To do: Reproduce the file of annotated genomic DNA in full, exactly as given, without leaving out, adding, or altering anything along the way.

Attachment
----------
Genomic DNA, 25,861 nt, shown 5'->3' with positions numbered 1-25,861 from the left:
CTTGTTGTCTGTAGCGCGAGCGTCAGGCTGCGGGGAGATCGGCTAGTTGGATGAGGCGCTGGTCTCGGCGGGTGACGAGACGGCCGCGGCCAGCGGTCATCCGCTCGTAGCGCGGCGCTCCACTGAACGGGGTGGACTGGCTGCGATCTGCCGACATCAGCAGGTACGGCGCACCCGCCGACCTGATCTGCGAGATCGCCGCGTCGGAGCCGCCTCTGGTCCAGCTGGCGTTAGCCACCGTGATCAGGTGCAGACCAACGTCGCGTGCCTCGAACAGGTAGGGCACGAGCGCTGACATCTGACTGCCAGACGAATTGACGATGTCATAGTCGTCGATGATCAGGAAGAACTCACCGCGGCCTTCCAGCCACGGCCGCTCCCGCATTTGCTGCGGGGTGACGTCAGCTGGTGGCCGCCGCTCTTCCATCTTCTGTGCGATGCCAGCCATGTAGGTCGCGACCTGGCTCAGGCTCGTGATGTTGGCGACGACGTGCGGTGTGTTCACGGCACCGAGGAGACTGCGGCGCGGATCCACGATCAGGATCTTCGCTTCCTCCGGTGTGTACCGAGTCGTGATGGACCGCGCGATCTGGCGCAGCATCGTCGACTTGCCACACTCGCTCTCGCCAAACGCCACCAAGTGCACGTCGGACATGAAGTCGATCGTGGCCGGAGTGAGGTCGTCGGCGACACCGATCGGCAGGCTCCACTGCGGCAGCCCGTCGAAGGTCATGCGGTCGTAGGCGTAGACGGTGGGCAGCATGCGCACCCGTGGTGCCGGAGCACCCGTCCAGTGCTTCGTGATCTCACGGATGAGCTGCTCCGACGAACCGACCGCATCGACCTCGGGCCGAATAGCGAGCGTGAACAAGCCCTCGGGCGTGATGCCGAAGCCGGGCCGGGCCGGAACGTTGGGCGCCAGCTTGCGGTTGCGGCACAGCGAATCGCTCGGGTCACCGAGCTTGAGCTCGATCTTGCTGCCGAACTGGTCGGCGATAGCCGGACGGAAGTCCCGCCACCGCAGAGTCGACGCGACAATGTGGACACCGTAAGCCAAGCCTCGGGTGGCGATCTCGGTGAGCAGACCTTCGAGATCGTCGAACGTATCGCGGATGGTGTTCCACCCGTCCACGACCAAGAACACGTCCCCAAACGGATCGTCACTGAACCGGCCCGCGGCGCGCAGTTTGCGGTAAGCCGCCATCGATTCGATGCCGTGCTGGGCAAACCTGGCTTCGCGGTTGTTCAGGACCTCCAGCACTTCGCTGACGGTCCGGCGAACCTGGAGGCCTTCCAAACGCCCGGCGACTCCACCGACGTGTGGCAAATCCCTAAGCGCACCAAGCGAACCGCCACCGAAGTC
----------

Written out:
Genomic DNA, 25,861 nt, shown 5'->3' with positions numbered 1-25,861 from the left:
CTTGTTGTCTGTAGCGCGAGCGTCAGGCTGCGGGGAGATCGGCTAGTTGGATGAGGCGCTGGTCTCGGCGGGTGACGAGACGGCCGCGGCCAGCGGTCATCCGCTCGTAGCGCGGCGCTCCACTGAACGGGGTGGACTGGCTGCGATCTGCCGACATCAGCAGGTACGGCGCACCCGCCGACCTGATCTGCGAGATCGCCGCGTCGGAGCCGCCTCTGGTCCAGCTGGCGTTAGCCACCGTGATCAGGTGCAGACCAACGTCGCGTGCCTCGAACAGGTAGGGCACGAGCGCTGACATCTGACTGCCAGACGAATTGACGATGTCATAGTCGTCGATGATCAGGAAGAACTCACCGCGGCCTTCCAGCCACGGCCGCTCCCGCATTTGCTGCGGGGTGACGTCAGCTGGTGGCCGCCGCTCTTCCATCTTCTGTGCGATGCCAGCCATGTAGGTCGCGACCTGGCTCAGGCTCGTGATGTTGGCGACGACGTGCGGTGTGTTCACGGCACCGAGGAGACTGCGGCGCGGATCCACGATCAGGATCTTCGCTTCCTCCGGTGTGTACCGAGTCGTGATGGACCGCGCGATCTGGCGCAGCATCGTCGACTTGCCACACTCGCTCTCGCCAAACGCCACCAAGTGCACGTCGGACATGAAGTCGATCGTGGCCGGAGTGAGGTCGTCGGCGACACCGATCGGCAGGCTCCACTGCGGCAGCCCGTCGAAGGTCATGCGGTCGTAGGCGTAGACGGTGGGCAGCATGCGCACCCGTGGTGCCGGAGCACCCGTCCAGTGCTTCGTGATCTCACGGATGAGCTGCTCCGACGAACCGACCGCATCGACCTCGGGCCGAATAGCGAGCGTGAACAAGCCCTCGGGCGTGATGCCGAAGCCGGGCCGGGCCGGAACGTTGGGCGCCAGCTTGCGGTTGCGGCACAGCGAATCGCTCGGGTCACCGAGCTTGAGCTCGATCTTGCTGCCGAACTGGTCGGCGATAGCCGGACGGAAGTCCCGCCACCGCAGAGTCGACGCGACAATGTGGACACCGTAAGCCAAGCCTCGGGTGGCGATCTCGGTGAGCAGACCTTCGAGATCGTCGAACGTATCGCGGATGGTGTTCCACCCGTCCACGACCAAGAACACGTCCCCAAACGGATCGTCACTGAACCGGCCCGCGGCGCGCAGTTTGCGGTAAGCCGCCATCGATTCGATGCCGTGCTGGGCAAACCTGGCTTCGCGGTTGTTCAGGACCTCCAGCACTTCGCTGACGGTCCGGCGAACCTGGAGGCCTTCCAAACGCCCGGCGACTCCACCGACGTGTGGCAAATCCCTAAGCGCACCAAGCGAACCGCCACCGAAGTC